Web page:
Kitchen 101 with Max Humphrey and Betsy Burnham

(Sarah Dorio/Lonny)
In the September issue of Lonny, the partners at Burnham Design offered us a look at Max Humphrey's West Hollywood apartment—and we were not disappointed! Bright, cheery, and full of personality, his home looks like the perfect spot to stay in and kick back with friends. (Check out our More to Love feature online.)

The not-quite-proud renter of a non-existent Brooklyn kitchen, I was especially taken with the light, airy treatment Humphrey gave his diminutive cooking space. So we asked the design duo for their tips on how to achieve a desirable kitchen in less-than-desirable circumstances.

(Sarah Dorio/Lonny)
Max: "A large kitchen wasn’t a priority for me, but keeping everything white—the cabinets, the floors, the tile—helps give the appearance of space. Small things like a bright red dish rack or colorful towels really pop. Having open shelving in the kitchen is super functional for me: this is the dinnerware and glasses I use on a regular basis.

Kitchens are often ignored as a place to hang art, but people 
spend so much time in there. It should really be a place for fun, special stuff. I like to lean small frames against the wall above the countertops. And it’s a galley kitchen, so the mirror-above-the-oven trick makes things look a little more open. This way I can stare at myself when I’m burning my dinner."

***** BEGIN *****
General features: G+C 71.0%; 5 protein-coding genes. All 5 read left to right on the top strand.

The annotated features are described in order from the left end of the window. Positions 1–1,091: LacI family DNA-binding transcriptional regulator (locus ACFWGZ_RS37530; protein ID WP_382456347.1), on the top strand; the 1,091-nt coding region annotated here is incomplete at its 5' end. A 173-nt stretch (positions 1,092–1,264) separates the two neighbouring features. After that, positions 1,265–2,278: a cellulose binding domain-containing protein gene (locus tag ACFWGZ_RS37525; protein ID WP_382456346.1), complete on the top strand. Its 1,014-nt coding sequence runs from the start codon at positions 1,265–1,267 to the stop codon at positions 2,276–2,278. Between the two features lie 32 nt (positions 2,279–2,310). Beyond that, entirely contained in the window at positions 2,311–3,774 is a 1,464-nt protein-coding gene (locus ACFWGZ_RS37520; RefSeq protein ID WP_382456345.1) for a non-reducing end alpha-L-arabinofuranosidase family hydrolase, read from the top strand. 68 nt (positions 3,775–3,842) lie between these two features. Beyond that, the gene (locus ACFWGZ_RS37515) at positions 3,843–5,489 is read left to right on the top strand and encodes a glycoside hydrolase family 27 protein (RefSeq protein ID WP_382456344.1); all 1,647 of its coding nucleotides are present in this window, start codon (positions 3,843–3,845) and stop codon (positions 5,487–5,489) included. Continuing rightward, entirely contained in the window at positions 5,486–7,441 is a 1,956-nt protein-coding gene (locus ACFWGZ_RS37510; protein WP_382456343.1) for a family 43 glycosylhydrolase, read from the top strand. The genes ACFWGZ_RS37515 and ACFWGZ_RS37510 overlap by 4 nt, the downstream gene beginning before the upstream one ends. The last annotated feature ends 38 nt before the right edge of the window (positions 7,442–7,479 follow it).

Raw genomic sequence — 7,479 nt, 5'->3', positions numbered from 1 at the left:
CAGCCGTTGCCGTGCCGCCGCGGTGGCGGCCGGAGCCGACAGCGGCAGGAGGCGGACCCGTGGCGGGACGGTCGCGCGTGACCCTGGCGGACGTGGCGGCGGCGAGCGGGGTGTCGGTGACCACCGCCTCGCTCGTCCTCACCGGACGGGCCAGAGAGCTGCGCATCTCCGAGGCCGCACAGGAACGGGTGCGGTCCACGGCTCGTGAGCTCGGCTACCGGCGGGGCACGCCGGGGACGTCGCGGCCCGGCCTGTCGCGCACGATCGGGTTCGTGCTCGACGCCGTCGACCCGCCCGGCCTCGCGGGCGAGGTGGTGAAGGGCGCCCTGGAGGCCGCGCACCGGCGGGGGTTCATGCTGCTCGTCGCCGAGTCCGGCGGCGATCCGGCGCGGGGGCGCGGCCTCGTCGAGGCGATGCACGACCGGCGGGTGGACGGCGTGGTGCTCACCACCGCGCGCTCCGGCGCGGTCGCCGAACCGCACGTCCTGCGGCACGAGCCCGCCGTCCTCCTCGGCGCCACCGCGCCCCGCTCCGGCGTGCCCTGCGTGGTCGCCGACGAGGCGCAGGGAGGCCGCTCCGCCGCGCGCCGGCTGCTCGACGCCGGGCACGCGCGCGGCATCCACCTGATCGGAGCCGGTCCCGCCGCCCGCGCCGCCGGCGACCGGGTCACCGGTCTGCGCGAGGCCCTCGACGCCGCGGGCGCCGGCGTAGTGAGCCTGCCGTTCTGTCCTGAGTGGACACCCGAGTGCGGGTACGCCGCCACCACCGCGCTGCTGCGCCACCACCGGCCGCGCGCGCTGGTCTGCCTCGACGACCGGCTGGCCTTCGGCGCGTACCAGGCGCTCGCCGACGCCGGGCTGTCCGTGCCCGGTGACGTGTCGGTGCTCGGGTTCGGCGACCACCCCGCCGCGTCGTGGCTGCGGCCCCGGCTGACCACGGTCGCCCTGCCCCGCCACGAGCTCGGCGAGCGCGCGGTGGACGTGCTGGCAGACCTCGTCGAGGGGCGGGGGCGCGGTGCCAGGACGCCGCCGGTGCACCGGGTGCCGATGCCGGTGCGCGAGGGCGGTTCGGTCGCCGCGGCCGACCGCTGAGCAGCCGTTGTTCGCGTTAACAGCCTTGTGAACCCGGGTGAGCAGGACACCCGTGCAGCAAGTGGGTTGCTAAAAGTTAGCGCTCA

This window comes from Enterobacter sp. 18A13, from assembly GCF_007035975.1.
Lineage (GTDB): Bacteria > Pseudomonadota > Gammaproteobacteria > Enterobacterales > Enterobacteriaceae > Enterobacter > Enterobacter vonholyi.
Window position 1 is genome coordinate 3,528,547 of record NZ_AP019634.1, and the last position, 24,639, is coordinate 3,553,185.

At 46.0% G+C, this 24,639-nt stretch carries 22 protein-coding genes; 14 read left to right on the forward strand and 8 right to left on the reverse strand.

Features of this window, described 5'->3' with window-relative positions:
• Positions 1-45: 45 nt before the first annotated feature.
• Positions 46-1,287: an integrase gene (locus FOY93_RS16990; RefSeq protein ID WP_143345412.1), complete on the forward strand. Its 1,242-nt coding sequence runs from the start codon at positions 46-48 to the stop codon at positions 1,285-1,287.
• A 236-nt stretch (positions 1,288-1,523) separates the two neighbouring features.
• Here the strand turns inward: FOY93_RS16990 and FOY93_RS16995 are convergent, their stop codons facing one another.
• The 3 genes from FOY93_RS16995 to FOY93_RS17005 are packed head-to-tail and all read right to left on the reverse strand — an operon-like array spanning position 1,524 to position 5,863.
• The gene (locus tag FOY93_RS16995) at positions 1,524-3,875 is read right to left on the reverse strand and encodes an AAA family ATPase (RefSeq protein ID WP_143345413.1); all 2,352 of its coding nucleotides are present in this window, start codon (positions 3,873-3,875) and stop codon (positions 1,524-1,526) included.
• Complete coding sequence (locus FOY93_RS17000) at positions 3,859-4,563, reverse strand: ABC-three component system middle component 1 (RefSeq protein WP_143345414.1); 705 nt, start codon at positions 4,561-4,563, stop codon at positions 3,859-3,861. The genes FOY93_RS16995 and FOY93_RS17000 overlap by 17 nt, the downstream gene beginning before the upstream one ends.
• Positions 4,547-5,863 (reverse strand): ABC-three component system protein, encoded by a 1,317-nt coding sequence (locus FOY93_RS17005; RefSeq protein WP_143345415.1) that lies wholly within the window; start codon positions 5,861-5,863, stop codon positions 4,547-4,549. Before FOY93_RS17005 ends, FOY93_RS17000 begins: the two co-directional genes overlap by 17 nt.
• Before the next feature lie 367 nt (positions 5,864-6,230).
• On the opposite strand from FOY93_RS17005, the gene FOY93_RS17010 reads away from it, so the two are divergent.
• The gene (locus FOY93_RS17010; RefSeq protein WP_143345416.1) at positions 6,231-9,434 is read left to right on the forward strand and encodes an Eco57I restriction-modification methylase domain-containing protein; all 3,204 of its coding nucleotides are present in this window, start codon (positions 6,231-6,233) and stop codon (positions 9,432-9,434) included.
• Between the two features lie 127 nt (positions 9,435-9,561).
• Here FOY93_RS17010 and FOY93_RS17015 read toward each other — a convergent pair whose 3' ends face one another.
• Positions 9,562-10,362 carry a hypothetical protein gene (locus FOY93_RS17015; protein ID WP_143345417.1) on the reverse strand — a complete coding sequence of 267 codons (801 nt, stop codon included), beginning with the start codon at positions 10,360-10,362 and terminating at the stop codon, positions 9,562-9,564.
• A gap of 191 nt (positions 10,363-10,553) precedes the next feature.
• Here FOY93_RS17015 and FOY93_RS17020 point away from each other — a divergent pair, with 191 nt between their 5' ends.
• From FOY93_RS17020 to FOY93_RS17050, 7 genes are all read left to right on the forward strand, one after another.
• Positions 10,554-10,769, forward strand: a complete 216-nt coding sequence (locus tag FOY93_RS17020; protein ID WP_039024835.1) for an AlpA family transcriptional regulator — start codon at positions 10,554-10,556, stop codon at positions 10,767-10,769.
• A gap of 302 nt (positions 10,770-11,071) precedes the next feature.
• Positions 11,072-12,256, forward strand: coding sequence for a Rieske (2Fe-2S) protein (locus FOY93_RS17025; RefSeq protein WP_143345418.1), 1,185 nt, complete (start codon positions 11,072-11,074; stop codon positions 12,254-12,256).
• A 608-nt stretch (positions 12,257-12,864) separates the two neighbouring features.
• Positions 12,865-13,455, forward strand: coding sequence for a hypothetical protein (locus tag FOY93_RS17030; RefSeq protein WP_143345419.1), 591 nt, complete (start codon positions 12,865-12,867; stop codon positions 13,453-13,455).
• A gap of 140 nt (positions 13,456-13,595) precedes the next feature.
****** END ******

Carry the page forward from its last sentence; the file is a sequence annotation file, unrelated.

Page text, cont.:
(Sarah Dorio/Lonny)
Betsy: "Even if you’re in a rental, take your kitchen down to a blank canvas: paint cabinetry white, remove old window treatments, clean up appliances until they shine. Then, carefully start adding things: throw rugs to hide worn linoleum, new (or vintage) cabinet hardware that has as much style as it does function, a great looking wall clock, interesting serving bowls. Hang some art—hang a mirror like Max did. Just because it’s the kitchen doesn’t mean it can’t be accessorized!

The open shelving adds a touch of lightness and modernism. As much as I love patterned china and glassware, there’s really nothing more appetizing than food served on white dinnerware, or drinks in clear glass. The elements are simple, but the fact that they’re grouped together on the shelves is what makes them stand out."

(Sarah Dorio/Lonny)
Send us pictures of how you made your kitchen your own at @Lonnymag!
I'm the former Deputy Editor at Lonny.
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